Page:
Lost in the Cosmos: The Last Self-Help Book

Part of an occasional series of less-well-known books I love.

Lost in the Cosmos: The Last Self-Help Book by Walker Percy

Despite the subtitle, Lost in the Cosmos is only a mock self-help book. It doesn’t pretend to have answers, but instead has many questions, a multi-chapter diversion about the theory of symbols and language, and two science-fiction short stories.

In a recent issue of a home-and-garden magazine, an article listed fifty ways to make a coffee table.

One table was made of an old transom of stained glass supported by an antique brass chandelier cut ingeniously to make the legs.
Another was a cypress stump, waxed and highly polished.
Another was a big spool used for telephone cable set on end.
Another was a lobster trap.
Another was a Coca-Cola sign propped on Coke crates.
Another was a stone slab from an old morgue, the blood runnel used as an ash tray.
Another was a hayloft door set on cut-down sawhorses.
Another was the hatch of a sailboat mounted on halves of ships’ wheels.
Another was a cobbler’s bench.

Not a single one was a table designed as such, that is, a horizontal member with four legs.

Question: Why was not a single table designed as such rather than being a non-table doing duty as a table?

(a) Because people have gotten tired of ordinary tables.
(b) Because the fifty non-tables converted to use as tables make good conversation pieces.
(c) Because it is a chance to make use of valuable odds and ends which would otherwise gather dust in the attic.
(d) Because the self in the twentieth century is a voracious nought which expands like the feeding vacuole of an amoeba seeking to nourish and inform its own nothingness by ingesting new objects in the world but, like a vacuole, only succeeds in emptying them out.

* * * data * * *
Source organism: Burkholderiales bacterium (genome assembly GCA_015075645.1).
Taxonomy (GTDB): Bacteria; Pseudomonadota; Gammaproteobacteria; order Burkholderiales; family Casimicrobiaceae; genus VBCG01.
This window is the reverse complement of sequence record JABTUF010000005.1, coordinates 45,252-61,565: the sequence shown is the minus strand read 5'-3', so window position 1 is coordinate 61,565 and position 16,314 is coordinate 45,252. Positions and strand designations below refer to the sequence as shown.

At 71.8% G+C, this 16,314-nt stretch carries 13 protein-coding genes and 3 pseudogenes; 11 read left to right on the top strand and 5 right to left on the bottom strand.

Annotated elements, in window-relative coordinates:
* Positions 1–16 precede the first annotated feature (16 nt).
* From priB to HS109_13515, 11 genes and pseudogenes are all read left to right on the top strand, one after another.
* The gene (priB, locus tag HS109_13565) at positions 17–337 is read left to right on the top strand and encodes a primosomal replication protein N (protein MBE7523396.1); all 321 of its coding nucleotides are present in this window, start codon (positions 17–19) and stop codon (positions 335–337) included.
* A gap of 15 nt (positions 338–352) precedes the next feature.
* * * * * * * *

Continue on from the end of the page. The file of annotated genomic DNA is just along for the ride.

(Check One)

The first half of the story is questions such as this, interspersed with hypothetical scenarios. Each question focuses on some aspect of who we are, both individually and collectively. Then, in an odd but effective twist, the book veers off into a chapter about “semiotics”: how we use symbols to communicate, how these symbols gain meaning, and how we use symbols differently than any other creature.

The end of Lost in the Cosmos contains two science-fiction short stories. The first story is particularly compelling because it deals with the fall of man: that man gained consciousness of himself and soon after was destroyed by that very consciousness. The alien race, on the other hand, has preternatural consciousness: they have avoided “the malformations of self consciousness”. The aliens refuse to let man land, because they are fallen and have not asked for help. The state of fallen mankind described in this story is different but has striking parallels to the story of the fall of Adam.

For a book which bounces quickly through language, transcendence, evolution, boredom, and sexuality, and pretends to classify everyone’s self-understanding in 16 categories, Lost in the Cosmos is a surprisingly coherent and enjoyable story. It is sometimes aggravating, especially when none of the multiple-choice answers comes close to your answer, but it will always provoke thought about how man knows himself, and how you personally know yourself.

Available at amazon.com.

If you’ve read Lost in the Cosmos and want to dive deeper, Walker Percy wrote a less-fiction on language: The Message in the Bottle: How Queer Man Is, How Queer Language Is, and What One Has to Do with the Other (also available at amazon.com).

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